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News: Atlanta one of 12 finalists for Bloomberg Philanthropies Public Art Challenge

Freedom Park is the site for the city's proposed public art project.
Freedom Park is the site for the city's proposed public art project.
Freedom Park is the site for the city’s proposed public art project.

The City of Atlanta has been named one of 12 finalists in the running to receive up to $1 million as part of the Bloomberg Philanthropies Public Art Challenge. This new program will support “innovative temporary public art projects that address a civic concern, and demonstrate close collaboration between artists or arts organizations and city government.”

The proposal, submitted by the Mayor’s Office of Cultural Affairs, is sited in Freedom Park. It centers on a series of 7 to 10 colorful crystalline structures by artist Xenobia Bailey installed between Boulevard and Highland Avenue. They would address the contributions of women, famous and unsung, to the civil rights movement, according to Camille Love, executive director of the Mayor’s Office of Cultural Affairs.

Work by Xenobia Bailey, who is the lead artist in the city's proposal for Freedom Park
Work by Xenobia Bailey, who is the lead artist in the city’s proposal for Freedom Park.

Four local artists will also be invited to develop art projects that “highlight Atlanta’s legacy of advancing freedom, encouraging interaction among viewers, and promoting dialogue about contemporary civil rights issues.” How they will be chosen is not yet worked out.

The plan, created with Spelman College Museum of Fine Art director Andrea Barnwell Brownlee, will be further developed for the next round. At least three cities will be selected in May.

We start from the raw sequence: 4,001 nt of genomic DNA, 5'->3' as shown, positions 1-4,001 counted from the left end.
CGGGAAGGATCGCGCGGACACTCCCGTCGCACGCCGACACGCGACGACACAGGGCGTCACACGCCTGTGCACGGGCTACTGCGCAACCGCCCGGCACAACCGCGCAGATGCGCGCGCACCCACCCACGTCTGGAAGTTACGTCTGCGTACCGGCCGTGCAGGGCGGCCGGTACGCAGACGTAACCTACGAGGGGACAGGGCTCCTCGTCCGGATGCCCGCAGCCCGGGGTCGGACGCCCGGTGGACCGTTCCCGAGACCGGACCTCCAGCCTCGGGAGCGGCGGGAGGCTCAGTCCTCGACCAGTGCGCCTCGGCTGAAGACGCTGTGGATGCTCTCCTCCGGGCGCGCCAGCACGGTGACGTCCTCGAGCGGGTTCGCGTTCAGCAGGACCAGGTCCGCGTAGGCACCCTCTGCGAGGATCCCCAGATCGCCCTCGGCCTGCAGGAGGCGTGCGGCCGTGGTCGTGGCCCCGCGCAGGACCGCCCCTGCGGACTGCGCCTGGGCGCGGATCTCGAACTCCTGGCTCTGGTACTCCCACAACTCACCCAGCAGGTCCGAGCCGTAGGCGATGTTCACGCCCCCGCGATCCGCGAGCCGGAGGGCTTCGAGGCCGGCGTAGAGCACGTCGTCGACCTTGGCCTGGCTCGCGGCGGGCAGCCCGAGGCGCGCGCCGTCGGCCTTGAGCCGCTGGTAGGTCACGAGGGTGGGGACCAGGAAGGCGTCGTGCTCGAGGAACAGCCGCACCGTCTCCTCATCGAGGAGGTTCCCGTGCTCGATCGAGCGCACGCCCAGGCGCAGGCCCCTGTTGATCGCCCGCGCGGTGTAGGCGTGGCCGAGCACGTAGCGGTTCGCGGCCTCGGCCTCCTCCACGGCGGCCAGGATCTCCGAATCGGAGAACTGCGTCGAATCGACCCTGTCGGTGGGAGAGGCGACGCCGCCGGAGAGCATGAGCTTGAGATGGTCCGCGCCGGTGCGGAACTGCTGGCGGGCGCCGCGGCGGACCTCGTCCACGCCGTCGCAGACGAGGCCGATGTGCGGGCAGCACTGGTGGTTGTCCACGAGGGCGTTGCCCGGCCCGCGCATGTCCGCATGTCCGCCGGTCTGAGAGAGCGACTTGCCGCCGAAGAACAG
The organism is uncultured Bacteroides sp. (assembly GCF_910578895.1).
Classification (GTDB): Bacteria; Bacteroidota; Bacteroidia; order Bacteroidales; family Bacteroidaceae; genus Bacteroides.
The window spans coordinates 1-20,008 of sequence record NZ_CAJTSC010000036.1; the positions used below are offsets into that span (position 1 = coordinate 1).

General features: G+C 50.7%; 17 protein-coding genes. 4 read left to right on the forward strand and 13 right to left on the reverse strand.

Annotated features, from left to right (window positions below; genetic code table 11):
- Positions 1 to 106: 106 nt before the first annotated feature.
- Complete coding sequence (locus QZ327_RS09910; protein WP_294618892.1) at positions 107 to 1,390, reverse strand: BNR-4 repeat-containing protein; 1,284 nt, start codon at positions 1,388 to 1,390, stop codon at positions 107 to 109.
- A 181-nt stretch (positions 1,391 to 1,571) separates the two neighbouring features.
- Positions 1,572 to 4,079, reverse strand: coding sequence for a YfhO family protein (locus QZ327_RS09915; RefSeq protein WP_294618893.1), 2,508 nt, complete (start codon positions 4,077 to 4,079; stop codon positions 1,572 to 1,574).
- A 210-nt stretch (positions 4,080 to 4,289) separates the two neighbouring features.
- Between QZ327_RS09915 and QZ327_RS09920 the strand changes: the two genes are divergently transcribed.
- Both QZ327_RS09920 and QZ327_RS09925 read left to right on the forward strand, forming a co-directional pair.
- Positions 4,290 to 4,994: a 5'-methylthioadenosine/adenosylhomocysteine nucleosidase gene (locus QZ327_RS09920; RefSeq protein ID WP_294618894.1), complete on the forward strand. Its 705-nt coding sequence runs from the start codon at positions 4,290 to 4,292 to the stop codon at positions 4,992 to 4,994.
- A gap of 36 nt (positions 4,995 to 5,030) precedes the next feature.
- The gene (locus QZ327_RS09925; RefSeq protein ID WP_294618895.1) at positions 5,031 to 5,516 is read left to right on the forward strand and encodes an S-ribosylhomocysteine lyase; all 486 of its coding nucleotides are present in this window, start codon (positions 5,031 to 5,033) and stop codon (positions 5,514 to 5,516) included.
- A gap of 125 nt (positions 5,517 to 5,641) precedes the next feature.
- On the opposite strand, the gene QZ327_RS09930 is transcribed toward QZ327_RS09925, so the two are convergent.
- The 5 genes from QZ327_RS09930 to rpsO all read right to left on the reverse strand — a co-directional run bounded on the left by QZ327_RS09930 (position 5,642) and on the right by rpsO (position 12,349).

Thornton Dial's The Bridge honors John Lewis.
Thornton Dial’s The Bridge honors John Lewis.

Love said that the proposal is part of a larger vision in which the corridor bookended by Freedom Park and the Center for Civil and Human Rights will be a continuous civil and human rights narrative. The park is already home to The Bridge, Thornton Dial’s sculptural ode to Congressman John Lewis, and the Jimmy Carter Presidential Library and Museum.

“We’d like to complete it by summer 2016,” she said. “It will be appropriate in an election year to think about what it means to be free.”

The Public Art Challenge grant will cover development, execution and project-related expenditures, but it will not fund 100 percent of project costs. Love hopes to get $400,000 from the current infrastructure bond and to attract sponsorships from the business community.

“We are proud that Atlanta was selected as a finalist for the Bloomberg Philanthropies Public Art Challenge,” said Mayor Kasim Reed. “The City of Atlanta understands that the arts play an essential role in defining the cultural vitality of our city and has made it a priority to create new programs and arts opportunities for Atlanta residents.”

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